Kevin Bradley makes the point even more strongly. "First Cheryl, and now Denise, have forged very powerful relationships between the members and the Board through their part in some really tough decisions. Denise is now helping us deal with an upcoming 5%-10% budget cut from a major funder, as one example. A number of Clubhouses are beginning to push the envelope with this type of member empowerment, and through this and other such initiatives, it is becoming clear that the Clubhouse model is actually a human rights movement that is starting to change the traditional systems of mental health."
Whether it is Board inclusion of members, a strong employment component, or innovative new programs such as the Wellness Project, Genesis Club is clearly doing something right. A founding member of the International Center for Clubhouse Development (ICCD), the Club has received ICCD certification continuously since 1994. As a testament to its expertise, the Club has served as an ICCD "Clubhouse Training Center" since 1991, helping professionals and consumers become fully oriented to the Clubhouse model and develop advanced leadership skills. In May 2002, Genesis Club partnered with the ICCD to provide a leadership training program to all clubhouses in Australia and New Zealand.
Other awards also attest to the effectiveness of Genesis Club in helping those with mental illness. In 1995, the US Center for Mental Health recognized the Club as a national model, and in 1999 the Club received special recognition from the US Congress for outstanding service to persons with mental illness. It is little wonder, then, that the Genesis Club was selected to host the 7th International Seminar on the Clubhouse Model, an event that brought together nearly 800 clubhouse colleagues from 14 countries.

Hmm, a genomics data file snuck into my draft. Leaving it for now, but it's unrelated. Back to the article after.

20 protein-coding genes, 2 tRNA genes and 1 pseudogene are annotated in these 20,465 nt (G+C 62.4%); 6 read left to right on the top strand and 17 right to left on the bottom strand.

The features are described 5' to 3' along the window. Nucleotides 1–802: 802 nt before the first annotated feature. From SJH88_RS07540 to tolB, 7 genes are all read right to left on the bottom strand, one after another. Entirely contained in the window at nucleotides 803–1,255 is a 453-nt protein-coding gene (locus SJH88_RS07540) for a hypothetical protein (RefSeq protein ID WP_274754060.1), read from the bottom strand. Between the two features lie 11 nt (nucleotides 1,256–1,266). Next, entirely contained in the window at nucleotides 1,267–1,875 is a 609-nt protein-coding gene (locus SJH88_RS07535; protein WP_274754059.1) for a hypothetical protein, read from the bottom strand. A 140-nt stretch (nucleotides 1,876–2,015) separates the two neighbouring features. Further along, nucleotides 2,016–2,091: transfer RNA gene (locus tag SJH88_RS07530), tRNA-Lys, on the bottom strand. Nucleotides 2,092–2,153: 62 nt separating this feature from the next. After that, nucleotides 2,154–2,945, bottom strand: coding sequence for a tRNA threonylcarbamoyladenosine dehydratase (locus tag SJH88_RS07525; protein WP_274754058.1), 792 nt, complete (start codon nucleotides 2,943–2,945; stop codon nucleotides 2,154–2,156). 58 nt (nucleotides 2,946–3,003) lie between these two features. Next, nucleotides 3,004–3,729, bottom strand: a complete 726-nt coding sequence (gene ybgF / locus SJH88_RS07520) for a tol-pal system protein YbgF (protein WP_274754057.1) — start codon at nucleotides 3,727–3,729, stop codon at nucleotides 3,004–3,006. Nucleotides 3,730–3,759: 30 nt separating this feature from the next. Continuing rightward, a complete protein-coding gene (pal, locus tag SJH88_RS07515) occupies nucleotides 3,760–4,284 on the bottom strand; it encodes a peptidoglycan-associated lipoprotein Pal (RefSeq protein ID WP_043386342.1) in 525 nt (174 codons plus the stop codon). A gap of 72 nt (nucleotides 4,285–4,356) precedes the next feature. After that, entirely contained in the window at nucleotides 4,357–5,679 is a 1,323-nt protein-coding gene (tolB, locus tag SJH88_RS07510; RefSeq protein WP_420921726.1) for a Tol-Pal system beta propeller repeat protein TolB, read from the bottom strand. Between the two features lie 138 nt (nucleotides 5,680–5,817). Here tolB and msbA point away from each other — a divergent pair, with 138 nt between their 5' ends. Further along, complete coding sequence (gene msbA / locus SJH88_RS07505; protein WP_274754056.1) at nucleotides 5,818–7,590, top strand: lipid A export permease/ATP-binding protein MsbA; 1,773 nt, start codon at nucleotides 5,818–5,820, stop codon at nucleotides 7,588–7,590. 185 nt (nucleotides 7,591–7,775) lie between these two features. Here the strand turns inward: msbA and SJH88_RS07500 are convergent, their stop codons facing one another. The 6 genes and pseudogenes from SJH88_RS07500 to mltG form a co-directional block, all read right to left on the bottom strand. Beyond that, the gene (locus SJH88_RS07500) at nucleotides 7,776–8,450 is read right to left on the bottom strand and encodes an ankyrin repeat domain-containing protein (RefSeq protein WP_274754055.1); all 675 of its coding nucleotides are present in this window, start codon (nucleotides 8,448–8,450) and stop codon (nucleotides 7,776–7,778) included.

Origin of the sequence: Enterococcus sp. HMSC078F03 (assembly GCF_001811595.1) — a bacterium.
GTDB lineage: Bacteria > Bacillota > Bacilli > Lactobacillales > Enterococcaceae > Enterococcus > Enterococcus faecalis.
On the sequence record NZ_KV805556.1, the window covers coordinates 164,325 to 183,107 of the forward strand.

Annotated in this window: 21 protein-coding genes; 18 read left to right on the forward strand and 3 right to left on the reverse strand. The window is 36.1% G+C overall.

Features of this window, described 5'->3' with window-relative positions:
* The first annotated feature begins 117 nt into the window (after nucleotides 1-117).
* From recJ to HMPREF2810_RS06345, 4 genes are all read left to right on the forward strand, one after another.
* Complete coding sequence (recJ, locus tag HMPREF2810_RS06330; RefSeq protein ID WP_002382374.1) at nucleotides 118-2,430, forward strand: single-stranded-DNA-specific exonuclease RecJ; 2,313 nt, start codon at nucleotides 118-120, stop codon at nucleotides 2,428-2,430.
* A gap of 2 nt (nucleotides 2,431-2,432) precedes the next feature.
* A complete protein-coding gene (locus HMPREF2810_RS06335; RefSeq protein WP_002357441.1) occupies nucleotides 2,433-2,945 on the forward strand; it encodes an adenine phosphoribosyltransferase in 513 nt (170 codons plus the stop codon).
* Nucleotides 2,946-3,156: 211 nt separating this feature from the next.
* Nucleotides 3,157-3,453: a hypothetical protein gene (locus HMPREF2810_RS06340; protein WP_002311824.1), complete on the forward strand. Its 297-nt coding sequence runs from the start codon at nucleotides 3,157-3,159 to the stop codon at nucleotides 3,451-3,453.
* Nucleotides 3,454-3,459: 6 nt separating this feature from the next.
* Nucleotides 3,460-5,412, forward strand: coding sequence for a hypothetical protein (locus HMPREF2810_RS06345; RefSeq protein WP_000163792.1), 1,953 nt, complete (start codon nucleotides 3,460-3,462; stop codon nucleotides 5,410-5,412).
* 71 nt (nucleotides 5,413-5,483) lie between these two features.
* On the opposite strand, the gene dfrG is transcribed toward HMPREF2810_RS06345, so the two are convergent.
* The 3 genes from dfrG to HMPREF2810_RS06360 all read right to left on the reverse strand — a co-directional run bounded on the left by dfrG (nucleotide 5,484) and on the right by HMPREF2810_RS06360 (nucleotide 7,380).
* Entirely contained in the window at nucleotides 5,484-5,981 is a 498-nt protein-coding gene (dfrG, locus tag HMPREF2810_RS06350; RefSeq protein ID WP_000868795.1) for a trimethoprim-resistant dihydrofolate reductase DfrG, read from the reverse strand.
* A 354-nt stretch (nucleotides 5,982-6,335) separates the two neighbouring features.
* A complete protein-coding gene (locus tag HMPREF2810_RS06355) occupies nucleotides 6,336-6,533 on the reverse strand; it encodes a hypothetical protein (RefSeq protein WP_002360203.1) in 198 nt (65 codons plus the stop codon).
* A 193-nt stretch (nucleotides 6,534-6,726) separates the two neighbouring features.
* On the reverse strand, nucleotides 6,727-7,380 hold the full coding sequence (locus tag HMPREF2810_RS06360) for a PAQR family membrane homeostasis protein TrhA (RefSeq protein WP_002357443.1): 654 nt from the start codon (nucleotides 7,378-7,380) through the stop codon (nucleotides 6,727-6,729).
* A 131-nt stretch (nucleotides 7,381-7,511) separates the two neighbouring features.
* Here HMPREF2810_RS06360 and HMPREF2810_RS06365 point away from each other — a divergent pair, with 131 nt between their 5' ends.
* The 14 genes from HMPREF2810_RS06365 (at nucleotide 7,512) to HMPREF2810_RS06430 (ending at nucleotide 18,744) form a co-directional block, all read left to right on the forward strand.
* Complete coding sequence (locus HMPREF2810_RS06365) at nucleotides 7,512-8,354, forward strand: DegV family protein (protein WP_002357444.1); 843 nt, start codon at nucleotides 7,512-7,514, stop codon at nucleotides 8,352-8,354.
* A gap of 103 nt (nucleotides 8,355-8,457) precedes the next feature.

These honors serve to underscore the value of the underlying Clubhouse model. Cheryl Stevens, MD - herself an impressive success story - notes that Clubhouses such as Genesis Club perform three functions that are critical to the recovery process. First, she says, "They value people, primarily through their actions - such 'brass tacks' things as making lunch together." Next, she says, Clubhouses go beyond simply "treating an illness, to enabling members to deal with the rest of their lives, of which symptoms may sometimes be a part." Finally, Clubhouses "build bridges, helping society learn to accommodate people with differences."
Dr. Stevens goes on to add an eloquent summation of her feelings about the Clubhouse concept. "The worst label is the one we give ourselves", she asserts, "and Clubhouses overcome negative labels by substituting positive ones." These positive labels ultimately help members of organizations such as the Genesis Club successfully achieve long-term recovery and reintegration.
Visit the Genesis Club online at www.genesisclub.org.